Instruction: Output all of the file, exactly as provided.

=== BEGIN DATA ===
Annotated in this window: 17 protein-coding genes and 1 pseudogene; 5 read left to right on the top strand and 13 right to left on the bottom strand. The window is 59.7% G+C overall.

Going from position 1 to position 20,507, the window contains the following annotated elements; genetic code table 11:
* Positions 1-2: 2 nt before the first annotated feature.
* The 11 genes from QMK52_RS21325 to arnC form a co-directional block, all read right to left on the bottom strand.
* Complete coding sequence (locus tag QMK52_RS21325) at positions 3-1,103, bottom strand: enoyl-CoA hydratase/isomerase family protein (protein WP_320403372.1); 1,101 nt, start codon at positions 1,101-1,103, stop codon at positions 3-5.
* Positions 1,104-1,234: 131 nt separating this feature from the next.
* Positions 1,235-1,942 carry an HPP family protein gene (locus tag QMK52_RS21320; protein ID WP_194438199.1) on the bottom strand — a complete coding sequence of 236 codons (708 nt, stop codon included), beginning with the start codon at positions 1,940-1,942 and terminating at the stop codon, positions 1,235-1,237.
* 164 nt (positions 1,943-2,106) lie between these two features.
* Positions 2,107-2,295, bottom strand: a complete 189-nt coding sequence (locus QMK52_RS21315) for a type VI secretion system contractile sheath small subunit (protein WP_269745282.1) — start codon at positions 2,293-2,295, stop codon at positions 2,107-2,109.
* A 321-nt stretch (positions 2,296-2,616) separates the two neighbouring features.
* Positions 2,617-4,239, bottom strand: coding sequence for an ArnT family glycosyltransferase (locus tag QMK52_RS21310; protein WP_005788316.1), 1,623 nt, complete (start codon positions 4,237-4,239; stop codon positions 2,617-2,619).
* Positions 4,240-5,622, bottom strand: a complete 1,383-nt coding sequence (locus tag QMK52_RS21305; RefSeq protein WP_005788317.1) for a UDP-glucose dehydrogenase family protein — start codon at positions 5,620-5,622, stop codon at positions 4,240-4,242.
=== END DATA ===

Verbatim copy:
Annotated in this window: 17 protein-coding genes and 1 pseudogene; 5 read left to right on the top strand and 13 right to left on the bottom strand. The window is 59.7% G+C overall.

Going from position 1 to position 20,507, the window contains the following annotated elements; genetic code table 11:
* Positions 1-2: 2 nt before the first annotated feature.
* The 11 genes from QMK52_RS21325 to arnC form a co-directional block, all read right to left on the bottom strand.
* Complete coding sequence (locus tag QMK52_RS21325) at positions 3-1,103, bottom strand: enoyl-CoA hydratase/isomerase family protein (protein WP_320403372.1); 1,101 nt, start codon at positions 1,101-1,103, stop codon at positions 3-5.
* Positions 1,104-1,234: 131 nt separating this feature from the next.
* Positions 1,235-1,942 carry an HPP family protein gene (locus tag QMK52_RS21320; protein ID WP_194438199.1) on the bottom strand — a complete coding sequence of 236 codons (708 nt, stop codon included), beginning with the start codon at positions 1,940-1,942 and terminating at the stop codon, positions 1,235-1,237.
* 164 nt (positions 1,943-2,106) lie between these two features.
* Positions 2,107-2,295, bottom strand: a complete 189-nt coding sequence (locus QMK52_RS21315) for a type VI secretion system contractile sheath small subunit (protein WP_269745282.1) — start codon at positions 2,293-2,295, stop codon at positions 2,107-2,109.
* A 321-nt stretch (positions 2,296-2,616) separates the two neighbouring features.
* Positions 2,617-4,239, bottom strand: coding sequence for an ArnT family glycosyltransferase (locus tag QMK52_RS21310; protein WP_005788316.1), 1,623 nt, complete (start codon positions 4,237-4,239; stop codon positions 2,617-2,619).
* Positions 4,240-5,622, bottom strand: a complete 1,383-nt coding sequence (locus tag QMK52_RS21305; RefSeq protein WP_005788317.1) for a UDP-glucose dehydrogenase family protein — start codon at positions 5,620-5,622, stop codon at positions 4,240-4,242.